Internal Structure of Leaf.

Cross Section of Leaf.
Leaves are the principle structure, produced on stems, where photosynthesis takes place. Cacti are an exception. The leaves are reduced to spines, and the thick green, fleshy stems are where photosynthesis takes place.

The leaf blade is composed of several layers as follows:

Epidermis – Outer layer of tissues

Cuticle – Waxy protective outer layer of epidermis that prevents water loss on leaves, green stems, and fruits. The amount of cutin or wax increases with light intensity.
Leaf hairs – part of the epidermis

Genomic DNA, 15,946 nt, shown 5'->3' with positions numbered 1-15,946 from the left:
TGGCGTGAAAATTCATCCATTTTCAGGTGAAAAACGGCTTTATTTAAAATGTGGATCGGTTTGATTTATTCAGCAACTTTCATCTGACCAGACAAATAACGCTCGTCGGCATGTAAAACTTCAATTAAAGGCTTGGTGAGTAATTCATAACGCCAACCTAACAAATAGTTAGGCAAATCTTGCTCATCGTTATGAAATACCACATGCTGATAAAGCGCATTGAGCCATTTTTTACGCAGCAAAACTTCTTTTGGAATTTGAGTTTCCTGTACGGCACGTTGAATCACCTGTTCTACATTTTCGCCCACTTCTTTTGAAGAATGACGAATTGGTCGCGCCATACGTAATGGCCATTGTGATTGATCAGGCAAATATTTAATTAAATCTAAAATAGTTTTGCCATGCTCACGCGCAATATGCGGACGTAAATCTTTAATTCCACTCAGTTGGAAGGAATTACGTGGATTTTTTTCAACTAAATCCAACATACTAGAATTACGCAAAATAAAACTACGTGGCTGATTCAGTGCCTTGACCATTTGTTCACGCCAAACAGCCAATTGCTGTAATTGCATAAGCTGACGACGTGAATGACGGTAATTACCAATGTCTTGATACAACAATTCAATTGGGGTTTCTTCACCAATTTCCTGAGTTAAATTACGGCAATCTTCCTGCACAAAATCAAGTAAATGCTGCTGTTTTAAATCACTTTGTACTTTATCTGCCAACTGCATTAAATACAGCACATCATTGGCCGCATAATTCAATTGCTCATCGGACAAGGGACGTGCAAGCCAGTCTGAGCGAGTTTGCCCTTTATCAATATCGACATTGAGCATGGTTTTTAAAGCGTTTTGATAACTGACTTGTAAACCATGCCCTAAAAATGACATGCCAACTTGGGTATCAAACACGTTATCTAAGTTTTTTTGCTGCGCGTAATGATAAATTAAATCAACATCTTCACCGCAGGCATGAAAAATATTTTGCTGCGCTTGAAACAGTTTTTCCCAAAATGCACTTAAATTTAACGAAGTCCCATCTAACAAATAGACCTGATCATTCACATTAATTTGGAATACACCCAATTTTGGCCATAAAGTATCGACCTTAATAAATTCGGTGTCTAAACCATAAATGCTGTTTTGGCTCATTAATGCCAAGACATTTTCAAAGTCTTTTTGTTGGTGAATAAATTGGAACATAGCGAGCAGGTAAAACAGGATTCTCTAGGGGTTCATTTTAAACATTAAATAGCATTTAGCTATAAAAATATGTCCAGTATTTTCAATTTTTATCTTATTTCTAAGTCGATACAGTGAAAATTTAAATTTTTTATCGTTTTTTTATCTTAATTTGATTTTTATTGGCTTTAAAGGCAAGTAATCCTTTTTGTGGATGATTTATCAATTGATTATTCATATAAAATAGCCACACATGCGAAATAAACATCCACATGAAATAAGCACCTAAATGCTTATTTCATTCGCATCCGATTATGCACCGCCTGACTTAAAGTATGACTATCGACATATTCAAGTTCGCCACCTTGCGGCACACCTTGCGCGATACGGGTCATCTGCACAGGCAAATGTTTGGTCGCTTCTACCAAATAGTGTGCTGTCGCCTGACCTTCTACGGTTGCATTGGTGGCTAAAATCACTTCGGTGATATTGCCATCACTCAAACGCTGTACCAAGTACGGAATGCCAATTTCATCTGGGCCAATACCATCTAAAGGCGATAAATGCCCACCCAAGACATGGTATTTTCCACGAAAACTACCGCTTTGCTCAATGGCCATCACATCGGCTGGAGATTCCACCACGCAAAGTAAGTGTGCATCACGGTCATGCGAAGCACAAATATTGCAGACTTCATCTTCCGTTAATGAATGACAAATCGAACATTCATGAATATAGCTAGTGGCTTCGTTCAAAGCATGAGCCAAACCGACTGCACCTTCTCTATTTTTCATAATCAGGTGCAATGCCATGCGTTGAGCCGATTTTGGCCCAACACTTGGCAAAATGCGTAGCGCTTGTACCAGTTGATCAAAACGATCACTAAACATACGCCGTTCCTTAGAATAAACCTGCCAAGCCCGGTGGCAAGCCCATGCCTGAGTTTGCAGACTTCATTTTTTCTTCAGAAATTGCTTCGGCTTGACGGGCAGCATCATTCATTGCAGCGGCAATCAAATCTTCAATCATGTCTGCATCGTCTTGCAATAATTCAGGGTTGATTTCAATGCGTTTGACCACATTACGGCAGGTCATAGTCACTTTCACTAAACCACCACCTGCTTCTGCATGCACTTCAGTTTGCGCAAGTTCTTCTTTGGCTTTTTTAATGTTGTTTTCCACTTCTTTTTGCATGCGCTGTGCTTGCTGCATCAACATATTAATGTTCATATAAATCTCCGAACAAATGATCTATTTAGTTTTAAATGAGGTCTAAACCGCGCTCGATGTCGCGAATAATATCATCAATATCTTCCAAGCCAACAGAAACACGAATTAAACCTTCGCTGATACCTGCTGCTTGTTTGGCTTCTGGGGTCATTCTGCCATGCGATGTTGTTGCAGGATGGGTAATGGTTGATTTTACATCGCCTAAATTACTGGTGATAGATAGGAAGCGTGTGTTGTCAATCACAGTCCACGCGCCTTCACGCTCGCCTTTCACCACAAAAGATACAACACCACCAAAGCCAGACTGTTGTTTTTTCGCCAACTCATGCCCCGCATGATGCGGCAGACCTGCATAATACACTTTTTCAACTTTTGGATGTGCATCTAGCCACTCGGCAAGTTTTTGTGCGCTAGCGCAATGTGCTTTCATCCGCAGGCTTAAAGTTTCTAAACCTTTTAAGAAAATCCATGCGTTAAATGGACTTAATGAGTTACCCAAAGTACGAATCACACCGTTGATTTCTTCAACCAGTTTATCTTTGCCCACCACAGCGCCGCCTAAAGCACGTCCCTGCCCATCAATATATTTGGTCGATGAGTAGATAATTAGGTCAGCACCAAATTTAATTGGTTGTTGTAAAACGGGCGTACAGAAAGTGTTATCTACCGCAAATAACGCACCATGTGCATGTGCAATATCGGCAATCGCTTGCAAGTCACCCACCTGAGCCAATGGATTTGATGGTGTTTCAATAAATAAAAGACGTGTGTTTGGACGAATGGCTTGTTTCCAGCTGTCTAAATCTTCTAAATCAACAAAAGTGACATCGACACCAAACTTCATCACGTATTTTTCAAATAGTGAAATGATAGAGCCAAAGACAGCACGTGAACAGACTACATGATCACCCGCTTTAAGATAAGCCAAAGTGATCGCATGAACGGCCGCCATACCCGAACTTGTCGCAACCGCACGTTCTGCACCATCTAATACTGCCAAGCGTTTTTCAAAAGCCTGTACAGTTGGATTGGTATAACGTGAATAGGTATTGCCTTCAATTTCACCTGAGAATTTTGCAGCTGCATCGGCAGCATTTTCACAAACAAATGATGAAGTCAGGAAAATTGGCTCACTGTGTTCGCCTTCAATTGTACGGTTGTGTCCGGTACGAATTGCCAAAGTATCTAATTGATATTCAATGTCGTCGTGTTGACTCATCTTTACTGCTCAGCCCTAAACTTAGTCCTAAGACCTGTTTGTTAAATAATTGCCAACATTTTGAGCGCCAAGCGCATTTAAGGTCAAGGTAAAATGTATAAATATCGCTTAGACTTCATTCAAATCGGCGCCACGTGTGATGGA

Palisade layer – A tightly packed layer of parenchyma tissues filled with chloroplasts for photosynthesis.

Chloroplasts – Sub-cellular, photosynthetic structures in leaves and other green tissues. Chloroplasts contain chlorophyll, a green plant pigment that captures the energy in light and begins the transformation of that energy into sugars.

Vascular bundle – Xylem and phloem tissues, commonly known as leaf veins.

Spongy mesophyll – Layer of parenchyma tissues loosely arranged to facilitate movement of oxygen, carbon dioxide, and water vapor. It also may contain some chloroplasts.

Stomata – Natural openings in leaves and herbaceous stems that allow for gas exchange (water vapor, carbon dioxide, and oxygen).

Guard cells – Specialized kidney-shaped cells that open and close the stomata.

Internal Structure of Leaf.

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